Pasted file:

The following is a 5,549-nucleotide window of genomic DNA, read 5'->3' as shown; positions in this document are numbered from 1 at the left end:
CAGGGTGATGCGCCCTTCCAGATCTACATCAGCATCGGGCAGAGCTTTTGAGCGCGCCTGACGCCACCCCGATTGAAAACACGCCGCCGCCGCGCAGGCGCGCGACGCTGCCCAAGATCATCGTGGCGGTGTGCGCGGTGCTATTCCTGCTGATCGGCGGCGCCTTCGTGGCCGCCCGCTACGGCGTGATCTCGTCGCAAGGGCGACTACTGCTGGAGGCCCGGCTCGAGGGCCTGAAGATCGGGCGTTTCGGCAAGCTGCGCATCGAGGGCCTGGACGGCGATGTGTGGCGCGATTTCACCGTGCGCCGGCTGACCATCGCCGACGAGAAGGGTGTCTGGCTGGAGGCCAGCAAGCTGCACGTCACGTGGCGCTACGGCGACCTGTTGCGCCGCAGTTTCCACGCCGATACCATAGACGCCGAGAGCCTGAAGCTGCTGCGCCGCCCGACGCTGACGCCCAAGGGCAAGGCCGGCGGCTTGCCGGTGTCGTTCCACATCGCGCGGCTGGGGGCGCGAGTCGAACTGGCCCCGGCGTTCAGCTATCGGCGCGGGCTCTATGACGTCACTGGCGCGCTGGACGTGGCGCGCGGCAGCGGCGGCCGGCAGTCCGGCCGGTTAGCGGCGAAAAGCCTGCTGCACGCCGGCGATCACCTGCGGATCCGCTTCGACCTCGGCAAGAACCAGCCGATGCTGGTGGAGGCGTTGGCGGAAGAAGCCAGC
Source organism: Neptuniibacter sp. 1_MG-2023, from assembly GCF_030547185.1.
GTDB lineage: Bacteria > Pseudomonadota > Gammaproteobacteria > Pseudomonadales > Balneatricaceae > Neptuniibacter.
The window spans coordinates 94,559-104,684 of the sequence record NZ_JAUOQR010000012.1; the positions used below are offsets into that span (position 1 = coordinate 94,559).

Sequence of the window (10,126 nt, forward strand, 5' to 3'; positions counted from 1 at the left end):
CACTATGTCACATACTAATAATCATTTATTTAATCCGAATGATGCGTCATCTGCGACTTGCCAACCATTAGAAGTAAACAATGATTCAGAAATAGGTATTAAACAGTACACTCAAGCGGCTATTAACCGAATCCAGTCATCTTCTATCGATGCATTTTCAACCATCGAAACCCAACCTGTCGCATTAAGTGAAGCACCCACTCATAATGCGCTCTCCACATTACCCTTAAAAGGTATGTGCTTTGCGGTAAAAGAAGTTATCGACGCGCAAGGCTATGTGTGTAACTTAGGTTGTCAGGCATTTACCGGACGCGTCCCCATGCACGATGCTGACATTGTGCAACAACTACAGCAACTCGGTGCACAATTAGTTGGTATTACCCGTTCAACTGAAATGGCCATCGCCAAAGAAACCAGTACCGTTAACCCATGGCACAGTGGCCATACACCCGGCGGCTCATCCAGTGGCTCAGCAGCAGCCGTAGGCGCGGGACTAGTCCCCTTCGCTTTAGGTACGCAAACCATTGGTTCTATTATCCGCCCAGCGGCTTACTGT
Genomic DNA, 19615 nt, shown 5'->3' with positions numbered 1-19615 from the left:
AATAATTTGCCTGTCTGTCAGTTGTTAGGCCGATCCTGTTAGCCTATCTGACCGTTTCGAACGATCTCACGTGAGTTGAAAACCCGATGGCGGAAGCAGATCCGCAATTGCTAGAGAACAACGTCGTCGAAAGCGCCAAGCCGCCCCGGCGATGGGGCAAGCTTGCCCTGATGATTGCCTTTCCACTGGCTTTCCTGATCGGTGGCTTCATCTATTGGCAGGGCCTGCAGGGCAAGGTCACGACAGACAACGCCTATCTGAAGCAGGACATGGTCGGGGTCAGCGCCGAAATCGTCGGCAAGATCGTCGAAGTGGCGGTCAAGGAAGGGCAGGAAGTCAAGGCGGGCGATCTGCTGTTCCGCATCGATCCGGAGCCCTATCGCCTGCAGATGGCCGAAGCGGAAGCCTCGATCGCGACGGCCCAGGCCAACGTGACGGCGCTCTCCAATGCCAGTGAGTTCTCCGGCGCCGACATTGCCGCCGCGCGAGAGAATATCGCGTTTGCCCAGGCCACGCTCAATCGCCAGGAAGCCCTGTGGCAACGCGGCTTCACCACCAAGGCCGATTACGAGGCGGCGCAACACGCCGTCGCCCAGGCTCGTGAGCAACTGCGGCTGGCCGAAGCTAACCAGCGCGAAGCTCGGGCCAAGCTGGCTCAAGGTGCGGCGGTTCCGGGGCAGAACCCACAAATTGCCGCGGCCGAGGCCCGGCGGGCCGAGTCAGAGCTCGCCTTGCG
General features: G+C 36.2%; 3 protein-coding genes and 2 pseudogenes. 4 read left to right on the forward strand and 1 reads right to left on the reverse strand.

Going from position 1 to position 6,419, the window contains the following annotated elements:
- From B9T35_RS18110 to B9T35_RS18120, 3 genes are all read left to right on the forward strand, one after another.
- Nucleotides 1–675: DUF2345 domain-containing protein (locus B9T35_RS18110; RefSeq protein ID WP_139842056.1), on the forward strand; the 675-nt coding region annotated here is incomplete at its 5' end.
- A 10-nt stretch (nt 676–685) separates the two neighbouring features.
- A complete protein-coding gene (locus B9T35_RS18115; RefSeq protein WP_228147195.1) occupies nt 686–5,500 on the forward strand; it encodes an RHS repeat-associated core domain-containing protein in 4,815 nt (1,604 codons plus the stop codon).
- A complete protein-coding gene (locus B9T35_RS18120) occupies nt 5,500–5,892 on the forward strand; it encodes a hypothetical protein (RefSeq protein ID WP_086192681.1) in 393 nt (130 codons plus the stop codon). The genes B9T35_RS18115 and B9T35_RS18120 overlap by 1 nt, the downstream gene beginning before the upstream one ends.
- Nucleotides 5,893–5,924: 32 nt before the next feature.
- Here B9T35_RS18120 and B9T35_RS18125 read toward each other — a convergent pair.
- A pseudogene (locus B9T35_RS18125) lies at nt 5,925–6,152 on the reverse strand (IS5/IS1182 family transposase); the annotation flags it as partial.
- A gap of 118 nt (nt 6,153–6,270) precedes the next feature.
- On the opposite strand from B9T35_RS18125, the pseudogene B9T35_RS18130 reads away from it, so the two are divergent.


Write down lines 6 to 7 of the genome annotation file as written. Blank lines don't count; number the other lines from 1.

Sequence of the window (10,126 nt, forward strand, 5' to 3'; positions counted from 1 at the left end):
CACTATGTCACATACTAATAATCATTTATTTAATCCGAATGATGCGTCATCTGCGACTTGCCAACCATTAGAAGTAAACAATGATTCAGAAATAGGTATTAAACAGTACACTCAAGCGGCTATTAACCGAATCCAGTCATCTTCTATCGATGCATTTTCAACCATCGAAACCCAACCTGTCGCATTAAGTGAAGCACCCACTCATAATGCGCTCTCCACATTACCCTTAAAAGGTATGTGCTTTGCGGTAAAAGAAGTTATCGACGCGCAAGGCTATGTGTGTAACTTAGGTTGTCAGGCATTTACCGGACGCGTCCCCATGCACGATGCTGACATTGTGCAACAACTACAGCAACTCGGTGCACAATTAGTTGGTATTACCCGTTCAACTGAAATGGCCATCGCCAAAGAAACCAGTACCGTTAACCCATGGCACAGTGGCCATACACCCGGCGGCTCATCCAGTGGCTCAGCAGCAGCCGTAGGCGCGGGACTAGTCCCCTTCGCTTTAGGTACGCAAACCATTGGTTCTATTATCCGCCCAGCGGCTTACTGT